Five different App State receivers have had one game with at least 93 yards plus a touchdown this season, so Aguilar spreads the ball around and Nate Noel showed some of his early-season burst with a 61-yard touchdown run in the first quarter of Georgia State’s win. The Mountaineers’ offensive line protected Aguilar well and paved the way for a season-high 254 yards rushing.

“I’ve said this all along and I stand by that statement: We have a very good football team,” Clark said. “The ball didn’t bounce to us at the beginning of the season, and now we’re playing better and getting a few more breaks. The more you play, the better you get.”

App State’s defense put together two straight stellar games, holding Marshall to 252 yards in a 31-9 rout and Georgia State to 260 yards in a 42-14 win. Each of those teams had mobile dual-threat linebackers, just like the Dukes, but JMU has one of the nation’s most prolific pass rushers in Jordan McCloud.

Todd Centeio was the Sun Belt Offensive Player of the Year as a JMU freshman last season, having previously played at Temple and Colorado State. McCloud, who previously played at USF and Arizona, arrived in Harrisonburg before this season and has 26 touchdowns compared to just seven interceptions — numbers that match Aguilar’s.

“He can throw the deep ball, throw the intermediate pass, throw it hash to hash,” Clark said. “When you cover and don’t account for the quarterback, he can pull it and run. He plays within the system and plays at a very high level.”

Averaging 280.0 passes per game, McCloud was 28-of-36 for 307 yards and four touchdowns at Georgia State before completing 33-of-37 passes for 457 yards and four touchdowns against UConn. He has two extremely productive receivers in 6-foot-2, 207-pound Elijah Sarat (60 catches, 841 yards, four touchdowns) and 6-foot-1, 195-pound Reggie Brown (45 catches, 903 yards, eight the touchdown).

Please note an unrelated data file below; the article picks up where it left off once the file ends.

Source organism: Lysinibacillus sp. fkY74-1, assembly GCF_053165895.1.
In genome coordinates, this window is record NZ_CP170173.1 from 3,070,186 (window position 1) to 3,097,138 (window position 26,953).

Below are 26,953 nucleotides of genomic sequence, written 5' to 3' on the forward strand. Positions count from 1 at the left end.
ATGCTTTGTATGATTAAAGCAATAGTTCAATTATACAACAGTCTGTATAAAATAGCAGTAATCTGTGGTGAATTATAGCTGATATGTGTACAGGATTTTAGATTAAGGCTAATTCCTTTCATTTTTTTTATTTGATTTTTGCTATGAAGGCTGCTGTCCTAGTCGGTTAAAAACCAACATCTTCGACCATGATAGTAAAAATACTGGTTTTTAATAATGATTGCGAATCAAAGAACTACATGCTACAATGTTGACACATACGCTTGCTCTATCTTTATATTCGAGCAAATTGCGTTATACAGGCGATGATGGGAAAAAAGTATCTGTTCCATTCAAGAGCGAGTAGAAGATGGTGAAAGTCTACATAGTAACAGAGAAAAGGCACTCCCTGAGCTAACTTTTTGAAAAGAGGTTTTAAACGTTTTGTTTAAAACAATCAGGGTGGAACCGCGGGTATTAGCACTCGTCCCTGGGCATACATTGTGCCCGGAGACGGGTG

On the ground, McCloud rushed for six touchdowns to complement the work of running backs Kaelon Black (53.1 yards per game) and TySean Lawson (45.8 yards per game).

App State has made significant improvement since relying more on a five-back “Star” package, highlighted by strong showings against Marshall (108 rushing yards on 25 attempts) and Georgia State (139 rushing yards on 47 attempts).

Acting in a hybrid defender/paramedic role, EJ Jackson has made 25 stops during the team’s three-game winning streak while at inside linebacker Andrew Parker Jr benefited from strong defensive line play up front from shots Santana Hopper and Montez Kelly to post two games in the last three weeks with over 13 tackles.

“Our kids on defense are playing with confidence right now,” Clark said. “We kind of changed our scheme in the Southern Miss game and it was a little shaky the first three quarters, but the fourth quarter they settled down, and the last two games these guys are playing fast.”

The Mountaineers have forced punts in five of the last seven games, including each of the last two games, as Marshall and Georgia State went scoreless in the first quarter. That’s important on both ends against a fast-starting JMU team, especially considering App State hit to end its five-game hitting streak.

“We’ll have work to do, but we’re excited for the challenge,” Clark said.